This chapter examines the history of the Islamic legal tradition. The notion of written law was firmly implanted in the world by the time of Muhammad. However, written law had not entirely displaced chthonic law in Arabia, so the law to which many of the people of Muhammad had been loyal was a particular variant of that cosmos-loyal ethic that simply tells people of their way to live. Islamic law represents a highly developed and complex legal tradition. There is an ongoing necessity of justification of Muhammad's revelation as source of law, given the weight of social practice it must support.
This chapter explores the relationship between crime and religion, focusing in particular on jihadist religious violence. It is concerned to explain why the relationship between religion and violence is so contested and how it has been understood or, in some cases, explained away. It also addresses the construction of religion in criminology as a ‘prosocial’ social control mechanism, and goes on to sketch out how criminology can engage more fully and fruitfully with religious-based violence.
This book offers a major new means of conceptualizing law and legal relations across the world. National laws are placed in the broader context of major legal traditions, those of chthonic (or indigenous) law, talmudic law, civil law, Islamic law, common law, Hindu law, and Confucian law. Each tradition is examined in terms of its institutions and substantive law, its founding concepts and methods, its attitude towards the concept of change, and its teaching on relations with other traditions and peoples. Legal traditions are explained in terms of multivalent and non-conflictual forms of logic and thought.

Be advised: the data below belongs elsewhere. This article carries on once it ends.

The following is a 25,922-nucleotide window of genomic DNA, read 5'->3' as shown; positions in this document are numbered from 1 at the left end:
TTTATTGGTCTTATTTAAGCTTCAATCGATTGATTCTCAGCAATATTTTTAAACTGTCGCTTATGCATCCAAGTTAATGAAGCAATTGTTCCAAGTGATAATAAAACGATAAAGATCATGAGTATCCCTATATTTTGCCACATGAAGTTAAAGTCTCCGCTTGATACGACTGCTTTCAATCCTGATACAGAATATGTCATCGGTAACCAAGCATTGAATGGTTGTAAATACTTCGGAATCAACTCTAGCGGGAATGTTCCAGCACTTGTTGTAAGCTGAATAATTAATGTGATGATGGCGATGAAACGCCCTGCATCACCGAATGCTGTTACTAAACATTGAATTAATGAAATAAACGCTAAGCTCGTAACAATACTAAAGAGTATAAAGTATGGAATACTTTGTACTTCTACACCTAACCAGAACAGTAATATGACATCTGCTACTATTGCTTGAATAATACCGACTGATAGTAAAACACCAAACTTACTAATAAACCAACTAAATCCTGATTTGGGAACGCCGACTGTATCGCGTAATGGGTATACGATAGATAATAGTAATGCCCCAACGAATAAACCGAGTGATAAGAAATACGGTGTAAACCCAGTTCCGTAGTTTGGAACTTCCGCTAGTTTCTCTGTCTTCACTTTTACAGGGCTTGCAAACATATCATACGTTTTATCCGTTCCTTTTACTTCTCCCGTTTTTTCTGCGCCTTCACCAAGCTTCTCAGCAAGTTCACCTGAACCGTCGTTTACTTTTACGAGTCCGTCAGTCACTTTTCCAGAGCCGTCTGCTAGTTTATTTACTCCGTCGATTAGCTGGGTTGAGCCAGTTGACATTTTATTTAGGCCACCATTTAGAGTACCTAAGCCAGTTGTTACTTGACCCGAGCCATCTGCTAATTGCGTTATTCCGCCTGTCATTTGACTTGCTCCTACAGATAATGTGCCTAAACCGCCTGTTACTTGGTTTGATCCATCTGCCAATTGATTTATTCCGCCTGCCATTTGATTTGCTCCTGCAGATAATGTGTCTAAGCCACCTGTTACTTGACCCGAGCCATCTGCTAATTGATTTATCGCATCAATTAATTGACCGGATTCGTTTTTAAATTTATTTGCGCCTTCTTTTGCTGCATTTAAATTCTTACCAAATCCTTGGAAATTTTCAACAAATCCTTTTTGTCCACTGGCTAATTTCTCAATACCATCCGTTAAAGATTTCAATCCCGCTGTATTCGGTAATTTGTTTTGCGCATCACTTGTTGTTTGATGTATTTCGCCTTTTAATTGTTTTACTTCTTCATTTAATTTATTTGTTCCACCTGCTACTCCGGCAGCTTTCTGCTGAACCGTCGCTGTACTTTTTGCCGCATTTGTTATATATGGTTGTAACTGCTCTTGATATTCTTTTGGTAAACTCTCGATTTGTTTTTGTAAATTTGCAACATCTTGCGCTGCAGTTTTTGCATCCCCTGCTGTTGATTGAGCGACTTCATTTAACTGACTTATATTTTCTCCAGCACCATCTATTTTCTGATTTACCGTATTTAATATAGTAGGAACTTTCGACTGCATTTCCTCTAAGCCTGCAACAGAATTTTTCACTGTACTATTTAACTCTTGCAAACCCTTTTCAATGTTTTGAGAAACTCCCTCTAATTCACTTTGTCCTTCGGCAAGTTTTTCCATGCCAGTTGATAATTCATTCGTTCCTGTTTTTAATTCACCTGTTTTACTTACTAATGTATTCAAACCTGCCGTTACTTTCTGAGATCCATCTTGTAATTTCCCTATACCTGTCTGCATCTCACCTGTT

All books in this flagship series contain carefully selected substantial extracts from key cases, legislation, and academic debate, providing able students with a stand-alone resource. This chapter reviews the use of land (or legal and equitable property rights relating to land) as security for the repayment of money by a borrower to a lender. It also describes charging orders, the use of which increases in the context of the recession. There are four types of security interest: the pledge; the lien; the mortgage; and the charge. The borrower holds the equity of redemption under a classic mortgage by conveyance or sub-demise, but its continued relevance under the predominant legal charge by way of mortgage is questionable. It is observed that the domestic lending market has seen the development of Islamic mortgages, the emergence of shared-ownership schemes, and equity release schemes.